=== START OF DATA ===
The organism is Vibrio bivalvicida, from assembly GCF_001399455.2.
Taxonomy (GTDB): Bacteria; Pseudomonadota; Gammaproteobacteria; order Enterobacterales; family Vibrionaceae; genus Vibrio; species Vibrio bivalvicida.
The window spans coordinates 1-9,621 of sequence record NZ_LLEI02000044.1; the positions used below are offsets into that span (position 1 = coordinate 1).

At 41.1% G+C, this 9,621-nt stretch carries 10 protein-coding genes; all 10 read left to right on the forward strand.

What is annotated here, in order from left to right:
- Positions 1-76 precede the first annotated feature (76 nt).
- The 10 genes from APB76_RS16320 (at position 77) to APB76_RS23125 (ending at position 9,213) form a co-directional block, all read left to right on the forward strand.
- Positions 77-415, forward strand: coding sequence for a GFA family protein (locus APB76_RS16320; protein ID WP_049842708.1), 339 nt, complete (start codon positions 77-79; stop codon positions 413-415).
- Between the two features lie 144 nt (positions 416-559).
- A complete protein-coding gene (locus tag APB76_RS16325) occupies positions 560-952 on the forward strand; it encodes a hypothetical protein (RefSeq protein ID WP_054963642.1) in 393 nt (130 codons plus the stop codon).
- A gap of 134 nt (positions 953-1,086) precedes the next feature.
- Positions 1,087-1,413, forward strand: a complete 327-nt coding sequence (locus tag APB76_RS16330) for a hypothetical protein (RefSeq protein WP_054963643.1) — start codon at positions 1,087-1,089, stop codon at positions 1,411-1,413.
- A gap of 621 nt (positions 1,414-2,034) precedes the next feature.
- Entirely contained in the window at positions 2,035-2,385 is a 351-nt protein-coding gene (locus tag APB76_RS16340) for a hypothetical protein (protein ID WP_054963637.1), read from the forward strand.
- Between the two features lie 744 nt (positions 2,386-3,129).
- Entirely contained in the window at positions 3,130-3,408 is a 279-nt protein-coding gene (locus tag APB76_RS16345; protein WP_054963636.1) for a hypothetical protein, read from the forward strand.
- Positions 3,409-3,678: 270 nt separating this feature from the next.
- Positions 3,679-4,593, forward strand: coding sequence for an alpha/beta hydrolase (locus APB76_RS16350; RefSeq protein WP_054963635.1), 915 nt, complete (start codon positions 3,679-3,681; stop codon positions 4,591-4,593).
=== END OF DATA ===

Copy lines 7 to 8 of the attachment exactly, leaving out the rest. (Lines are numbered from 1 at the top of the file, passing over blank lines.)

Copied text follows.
- The 10 genes from APB76_RS16320 (at position 77) to APB76_RS23125 (ending at position 9,213) form a co-directional block, all read left to right on the forward strand.
- Positions 77-415, forward strand: coding sequence for a GFA family protein (locus APB76_RS16320; protein ID WP_049842708.1), 339 nt, complete (start codon positions 77-79; stop codon positions 413-415).